From the Editor’s Keyboard

Transforming Public Finance Management in Africa (Part 1)

17 April 2009 at 06:37 | 337 views

By Kaifala Marrah, Guest Writer, London, UK.

The rapid development of any economy depends on the efficient galvanization and management of available resources with the objective of achieving targeted results. Performance in the public sector can therefore only be measured by the ability of its managers to carry out these functions. Governance in the translation of performance in the public sector and public financial management (PFM) is particularly targeted, as it is here that the government in the same way as an equity manager or chief executive officer in the private sector, must ensure returns on investments made for the provision of public goods through the payment of taxes by citizens.

In this case, expected results are not enough. The question is more one of outcomes than of simple results. This creates link between the budget and political policies. The budget is the best friend of the politician because it is the only real financial resources base from which she or he can deliver on electoral promises.

Given that taxes provide the budgetary resources with which governments operate, the role of the budget in all countries, whether they are developed, emerging or developing, is central to:

Satisfying the basic human needs of citizens;

Ensuring the performance of microeconomic indicators;

Making the right choices between competing claims by various sectors on scarce public resources; and

Ensuring efficiency and effectiveness of resource use.


Government efforts to use the budgetary system to impact on the lives of citizens have led to the evolution of budgeting techniques. Various techniques, such as line item budgeting policy/planning/budget system, zero-based budgeting, programme or performance budgeting and results-based budgeting, have been developed and implemented with varying degrees of success across budgetary systems. Despite these efforts, the performance of the various budgeting systems has given rise to further scrutiny of the systems for two reasons:

* Increasingly, it is known that at the centre of all budgetary system failures is one of the most important factors contributing to poor outcomes at all three levels of budgeting - macro, strategic and operational. This is the failure to link policy, planning and budgeting to outcomes. The challenge is to integrate the three and then link them to results.

* The failure of these performance-oriented tools or techniques has been in their implementation, rather than their conception. The solution to this negative situation lies in political will, a clear demonstration of support from senior public officials and professionals, capacity building, gradual and systematic introduction of the concept (sequencing) and, finally, complimentary reforms that encourage performance.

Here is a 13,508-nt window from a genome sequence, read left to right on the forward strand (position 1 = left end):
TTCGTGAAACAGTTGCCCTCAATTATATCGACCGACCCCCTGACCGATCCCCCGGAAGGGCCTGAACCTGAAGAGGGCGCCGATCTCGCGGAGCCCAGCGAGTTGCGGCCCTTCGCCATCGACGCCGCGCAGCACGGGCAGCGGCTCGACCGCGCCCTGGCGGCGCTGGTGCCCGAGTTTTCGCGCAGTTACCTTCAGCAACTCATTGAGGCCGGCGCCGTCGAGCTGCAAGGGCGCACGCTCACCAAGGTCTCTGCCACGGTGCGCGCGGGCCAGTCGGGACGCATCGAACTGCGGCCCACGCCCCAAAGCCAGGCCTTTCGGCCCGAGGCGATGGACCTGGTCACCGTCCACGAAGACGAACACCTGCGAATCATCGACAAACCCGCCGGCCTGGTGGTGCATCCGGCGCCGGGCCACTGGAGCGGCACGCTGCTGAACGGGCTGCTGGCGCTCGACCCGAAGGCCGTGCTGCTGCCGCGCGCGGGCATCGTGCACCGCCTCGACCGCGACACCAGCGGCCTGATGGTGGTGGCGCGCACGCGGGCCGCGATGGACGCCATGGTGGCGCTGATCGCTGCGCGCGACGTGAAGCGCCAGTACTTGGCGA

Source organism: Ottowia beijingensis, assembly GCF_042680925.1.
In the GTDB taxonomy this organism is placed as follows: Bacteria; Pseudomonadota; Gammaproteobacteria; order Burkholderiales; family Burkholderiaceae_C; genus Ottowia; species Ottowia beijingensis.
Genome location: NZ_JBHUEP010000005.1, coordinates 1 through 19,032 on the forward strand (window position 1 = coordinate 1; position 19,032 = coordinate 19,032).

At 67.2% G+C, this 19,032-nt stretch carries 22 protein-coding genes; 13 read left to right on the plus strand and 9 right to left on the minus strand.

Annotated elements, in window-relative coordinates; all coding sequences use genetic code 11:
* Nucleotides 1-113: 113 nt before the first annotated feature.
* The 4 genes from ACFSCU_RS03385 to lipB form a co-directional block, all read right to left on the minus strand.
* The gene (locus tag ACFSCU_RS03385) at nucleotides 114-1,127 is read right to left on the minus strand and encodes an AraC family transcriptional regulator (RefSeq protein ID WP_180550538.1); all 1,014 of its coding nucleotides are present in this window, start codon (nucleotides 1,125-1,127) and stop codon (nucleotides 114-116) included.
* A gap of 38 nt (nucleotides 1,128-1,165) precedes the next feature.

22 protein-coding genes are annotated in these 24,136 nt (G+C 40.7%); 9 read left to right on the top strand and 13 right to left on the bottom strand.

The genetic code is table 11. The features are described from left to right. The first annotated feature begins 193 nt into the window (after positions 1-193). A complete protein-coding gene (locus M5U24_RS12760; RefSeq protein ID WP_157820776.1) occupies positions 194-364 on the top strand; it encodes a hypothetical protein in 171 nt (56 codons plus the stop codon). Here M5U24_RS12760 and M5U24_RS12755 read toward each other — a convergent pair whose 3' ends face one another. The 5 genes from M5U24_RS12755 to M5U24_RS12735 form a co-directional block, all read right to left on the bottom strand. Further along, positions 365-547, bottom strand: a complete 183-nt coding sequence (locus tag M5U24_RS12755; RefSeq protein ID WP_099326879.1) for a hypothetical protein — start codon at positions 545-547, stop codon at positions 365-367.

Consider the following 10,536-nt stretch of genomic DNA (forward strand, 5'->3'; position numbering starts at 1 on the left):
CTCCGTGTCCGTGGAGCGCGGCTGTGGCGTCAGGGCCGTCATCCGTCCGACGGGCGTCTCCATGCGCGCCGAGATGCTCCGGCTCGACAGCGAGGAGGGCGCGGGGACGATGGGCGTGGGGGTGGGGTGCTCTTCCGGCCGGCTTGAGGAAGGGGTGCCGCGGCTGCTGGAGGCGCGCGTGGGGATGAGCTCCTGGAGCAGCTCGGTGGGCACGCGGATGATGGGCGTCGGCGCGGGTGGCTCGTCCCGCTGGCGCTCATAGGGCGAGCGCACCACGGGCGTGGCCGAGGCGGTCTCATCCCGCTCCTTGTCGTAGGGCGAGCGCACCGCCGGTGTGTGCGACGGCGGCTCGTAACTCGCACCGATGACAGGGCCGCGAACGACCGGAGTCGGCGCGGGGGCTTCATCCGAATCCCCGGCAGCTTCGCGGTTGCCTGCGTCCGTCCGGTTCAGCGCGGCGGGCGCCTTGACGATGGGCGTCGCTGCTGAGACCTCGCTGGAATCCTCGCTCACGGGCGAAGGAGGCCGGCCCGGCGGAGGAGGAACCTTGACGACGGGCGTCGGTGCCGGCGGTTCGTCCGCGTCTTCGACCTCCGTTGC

So far, it is difficult to cite a successful performance tool or technique anywhere. When budgeting systems and processes succeed, the explanation is found in culture, appropriate legal frameworks and/or rebusts institutional arrangements driven by strong political commitment.

The challenge, therefore, is not only to formulate a PFM policy or develop a PFM system, but to create an enabling environment in which the system can flourish. Rethinking PFM reform thus becomes a precondition for the transformation of systems so that they can achieve effective implementation of budgets in the short term and the attainment of expected outcomes in the long run. This brings into focus the rethinking of the challenging Africa faces in this area of development.


African countries cannot afford to defer the challenge any longer. Robust PFM reforms are a sine qua non if the fight against poverty is to succeed in turning the tablets and achieving the millennium development goals (MDGSs). Several questions arise in this context. Are PFM systems vigorous enough to ensure that budgetary allocations made to attain expected results are actually used for that purpose?

Do the systems link expenditure to result?

Are performance measurement instruments embedded in the system?

Do expenditure control systems facilitate the attainment of expected outcomes?

What monitoring mechanisms do the systems provide to ensure that targets are consistently pursued?

What auditing mechanisms are in place to periodically evaluate performance?


To answer these and other questions, the Commonwealth Secretariat brought together a team of PFM professionals from seven African countries (Cameroon, Ghana, Kenya, Malawi, Namibia, Sierra Leone and Tanzania) to the Ontario Public Service for a period of three weeks in April - May 2007 to:

Exchange views with their peers in the OPS;

Observe the PFM best practices of the OPS;

Share experiences on what obtains in their own environments; and

Create a thematic fellowship as a platform for the sharing of experiences within the Commonwealth over the long term.